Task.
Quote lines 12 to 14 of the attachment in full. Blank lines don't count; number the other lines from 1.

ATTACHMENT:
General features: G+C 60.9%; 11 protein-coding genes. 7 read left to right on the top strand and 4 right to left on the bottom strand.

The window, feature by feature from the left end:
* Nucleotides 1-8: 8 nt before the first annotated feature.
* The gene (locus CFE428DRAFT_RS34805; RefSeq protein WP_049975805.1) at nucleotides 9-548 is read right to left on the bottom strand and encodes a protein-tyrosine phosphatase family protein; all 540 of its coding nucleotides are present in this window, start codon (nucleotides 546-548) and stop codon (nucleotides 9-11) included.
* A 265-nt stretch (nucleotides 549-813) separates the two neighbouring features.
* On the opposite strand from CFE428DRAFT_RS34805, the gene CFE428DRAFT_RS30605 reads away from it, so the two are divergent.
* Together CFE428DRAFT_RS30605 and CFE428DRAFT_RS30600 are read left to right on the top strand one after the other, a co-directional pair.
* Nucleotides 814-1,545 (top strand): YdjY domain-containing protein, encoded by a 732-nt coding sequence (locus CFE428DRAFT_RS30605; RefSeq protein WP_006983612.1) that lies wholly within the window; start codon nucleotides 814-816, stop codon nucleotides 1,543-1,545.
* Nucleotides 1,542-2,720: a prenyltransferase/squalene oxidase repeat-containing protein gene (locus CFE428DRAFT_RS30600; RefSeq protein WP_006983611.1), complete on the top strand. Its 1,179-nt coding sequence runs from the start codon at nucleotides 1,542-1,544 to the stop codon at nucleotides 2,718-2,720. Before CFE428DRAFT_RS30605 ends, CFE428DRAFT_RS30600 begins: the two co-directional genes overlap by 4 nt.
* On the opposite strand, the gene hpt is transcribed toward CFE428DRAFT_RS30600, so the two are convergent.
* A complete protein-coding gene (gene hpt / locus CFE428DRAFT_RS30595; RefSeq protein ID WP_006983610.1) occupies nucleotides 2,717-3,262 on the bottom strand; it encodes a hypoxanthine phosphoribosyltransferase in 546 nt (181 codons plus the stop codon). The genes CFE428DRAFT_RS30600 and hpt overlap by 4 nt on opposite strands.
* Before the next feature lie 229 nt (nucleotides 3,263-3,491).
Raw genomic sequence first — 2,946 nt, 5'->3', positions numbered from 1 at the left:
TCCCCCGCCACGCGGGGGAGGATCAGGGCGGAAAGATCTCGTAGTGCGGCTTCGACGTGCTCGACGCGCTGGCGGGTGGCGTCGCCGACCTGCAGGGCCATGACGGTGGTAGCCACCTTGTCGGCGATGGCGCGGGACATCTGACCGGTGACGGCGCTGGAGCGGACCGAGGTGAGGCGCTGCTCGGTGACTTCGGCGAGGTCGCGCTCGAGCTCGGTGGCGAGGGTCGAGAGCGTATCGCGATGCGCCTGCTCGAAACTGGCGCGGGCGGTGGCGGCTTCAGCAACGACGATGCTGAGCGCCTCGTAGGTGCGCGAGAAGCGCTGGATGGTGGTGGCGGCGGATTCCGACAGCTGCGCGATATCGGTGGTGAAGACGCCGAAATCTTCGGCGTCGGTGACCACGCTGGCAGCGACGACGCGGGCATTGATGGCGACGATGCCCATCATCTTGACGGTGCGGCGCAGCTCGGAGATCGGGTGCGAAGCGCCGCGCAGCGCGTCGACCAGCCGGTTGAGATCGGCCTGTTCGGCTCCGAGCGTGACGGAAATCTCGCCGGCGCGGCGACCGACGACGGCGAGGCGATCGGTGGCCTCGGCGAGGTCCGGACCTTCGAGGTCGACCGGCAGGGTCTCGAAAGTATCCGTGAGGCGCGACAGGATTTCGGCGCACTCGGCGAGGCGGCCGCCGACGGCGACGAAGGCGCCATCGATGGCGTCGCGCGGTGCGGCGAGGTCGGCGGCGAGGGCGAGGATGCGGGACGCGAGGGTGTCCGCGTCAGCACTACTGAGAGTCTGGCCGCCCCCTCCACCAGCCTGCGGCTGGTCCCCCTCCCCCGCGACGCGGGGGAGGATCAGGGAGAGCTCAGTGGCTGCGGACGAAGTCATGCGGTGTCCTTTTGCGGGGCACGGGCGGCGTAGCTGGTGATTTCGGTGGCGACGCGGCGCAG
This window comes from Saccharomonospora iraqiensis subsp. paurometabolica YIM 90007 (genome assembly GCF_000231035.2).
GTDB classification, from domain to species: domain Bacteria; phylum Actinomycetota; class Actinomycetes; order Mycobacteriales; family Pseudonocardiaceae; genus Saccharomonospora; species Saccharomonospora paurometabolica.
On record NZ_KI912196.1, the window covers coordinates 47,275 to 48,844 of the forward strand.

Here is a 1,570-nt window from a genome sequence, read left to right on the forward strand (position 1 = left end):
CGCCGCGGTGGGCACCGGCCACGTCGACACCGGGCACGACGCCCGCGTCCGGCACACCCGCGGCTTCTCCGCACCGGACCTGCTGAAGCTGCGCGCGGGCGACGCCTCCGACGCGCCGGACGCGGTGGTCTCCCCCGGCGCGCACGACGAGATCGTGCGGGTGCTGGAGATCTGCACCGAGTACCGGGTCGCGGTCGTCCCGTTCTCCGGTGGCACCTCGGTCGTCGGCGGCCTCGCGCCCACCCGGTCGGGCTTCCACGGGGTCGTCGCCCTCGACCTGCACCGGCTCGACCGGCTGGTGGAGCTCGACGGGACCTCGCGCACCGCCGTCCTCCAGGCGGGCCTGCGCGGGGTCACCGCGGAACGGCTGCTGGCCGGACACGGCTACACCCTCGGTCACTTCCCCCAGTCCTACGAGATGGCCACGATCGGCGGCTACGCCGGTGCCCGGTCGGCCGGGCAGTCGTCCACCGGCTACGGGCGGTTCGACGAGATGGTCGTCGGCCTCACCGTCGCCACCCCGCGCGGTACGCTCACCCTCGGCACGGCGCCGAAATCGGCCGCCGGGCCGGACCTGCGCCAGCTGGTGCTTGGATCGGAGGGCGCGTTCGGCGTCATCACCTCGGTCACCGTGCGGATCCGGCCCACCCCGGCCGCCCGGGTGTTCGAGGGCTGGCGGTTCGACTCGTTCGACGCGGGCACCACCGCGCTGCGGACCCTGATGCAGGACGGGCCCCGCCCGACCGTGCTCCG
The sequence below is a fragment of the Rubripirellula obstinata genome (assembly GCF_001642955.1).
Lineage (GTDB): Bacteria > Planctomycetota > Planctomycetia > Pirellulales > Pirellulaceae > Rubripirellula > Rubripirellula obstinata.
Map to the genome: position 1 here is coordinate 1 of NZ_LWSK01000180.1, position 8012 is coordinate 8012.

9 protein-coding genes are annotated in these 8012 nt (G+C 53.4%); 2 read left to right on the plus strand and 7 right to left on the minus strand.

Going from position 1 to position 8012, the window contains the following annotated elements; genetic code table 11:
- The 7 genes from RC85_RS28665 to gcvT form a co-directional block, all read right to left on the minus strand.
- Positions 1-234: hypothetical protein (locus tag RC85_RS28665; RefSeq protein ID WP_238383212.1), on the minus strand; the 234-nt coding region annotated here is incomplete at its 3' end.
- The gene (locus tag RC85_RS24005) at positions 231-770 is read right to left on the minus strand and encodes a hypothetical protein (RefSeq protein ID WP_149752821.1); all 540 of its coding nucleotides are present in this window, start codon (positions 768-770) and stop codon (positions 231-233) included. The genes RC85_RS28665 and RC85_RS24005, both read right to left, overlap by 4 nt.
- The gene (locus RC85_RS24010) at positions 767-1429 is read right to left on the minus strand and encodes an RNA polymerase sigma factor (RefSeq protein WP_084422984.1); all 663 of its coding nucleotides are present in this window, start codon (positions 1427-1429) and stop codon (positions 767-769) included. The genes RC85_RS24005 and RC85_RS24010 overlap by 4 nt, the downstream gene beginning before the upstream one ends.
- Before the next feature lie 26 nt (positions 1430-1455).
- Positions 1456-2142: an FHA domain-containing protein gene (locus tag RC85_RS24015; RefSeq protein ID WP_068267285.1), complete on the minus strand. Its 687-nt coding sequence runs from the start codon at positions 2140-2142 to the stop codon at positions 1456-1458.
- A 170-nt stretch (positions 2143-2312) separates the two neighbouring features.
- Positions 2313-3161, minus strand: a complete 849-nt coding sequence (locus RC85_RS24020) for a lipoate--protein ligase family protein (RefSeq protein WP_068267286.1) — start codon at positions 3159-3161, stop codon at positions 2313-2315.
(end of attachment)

* Before the next feature lie 229 nt (nucleotides 3,263-3,491).
Raw genomic sequence first — 2,946 nt, 5'->3', positions numbered from 1 at the left:
TCCCCCGCCACGCGGGGGAGGATCAGGGCGGAAAGATCTCGTAGTGCGGCTTCGACGTGCTCGACGCGCTGGCGGGTGGCGTCGCCGACCTGCAGGGCCATGACGGTGGTAGCCACCTTGTCGGCGATGGCGCGGGACATCTGACCGGTGACGGCGCTGGAGCGGACCGAGGTGAGGCGCTGCTCGGTGACTTCGGCGAGGTCGCGCTCGAGCTCGGTGGCGAGGGTCGAGAGCGTATCGCGATGCGCCTGCTCGAAACTGGCGCGGGCGGTGGCGGCTTCAGCAACGACGATGCTGAGCGCCTCGTAGGTGCGCGAGAAGCGCTGGATGGTGGTGGCGGCGGATTCCGACAGCTGCGCGATATCGGTGGTGAAGACGCCGAAATCTTCGGCGTCGGTGACCACGCTGGCAGCGACGACGCGGGCATTGATGGCGACGATGCCCATCATCTTGACGGTGCGGCGCAGCTCGGAGATCGGGTGCGAAGCGCCGCGCAGCGCGTCGACCAGCCGGTTGAGATCGGCCTGTTCGGCTCCGAGCGTGACGGAAATCTCGCCGGCGCGGCGACCGACGACGGCGAGGCGATCGGTGGCCTCGGCGAGGTCCGGACCTTCGAGGTCGACCGGCAGGGTCTCGAAAGTATCCGTGAGGCGCGACAGGATTTCGGCGCACTCGGCGAGGCGGCCGCCGACGGCGACGAAGGCGCCATCGATGGCGTCGCGCGGTGCGGCGAGGTCGGCGGCGAGGGCGAGGATGCGGGACGCGAGGGTGTCCGCGTCAGCACTACTGAGAGTCTGGCCGCCCCCTCCACCAGCCTGCGGCTGGTCCCCCTCCCCCGCGACGCGGGGGAGGATCAGGGAGAGCTCAGTGGCTGCGGACGAAGTCATGCGGTGTCCTTTTGCGGGGCACGGGCGGCGTAGCTGGTGATTTCGGTGGCGACGCGGCGCAG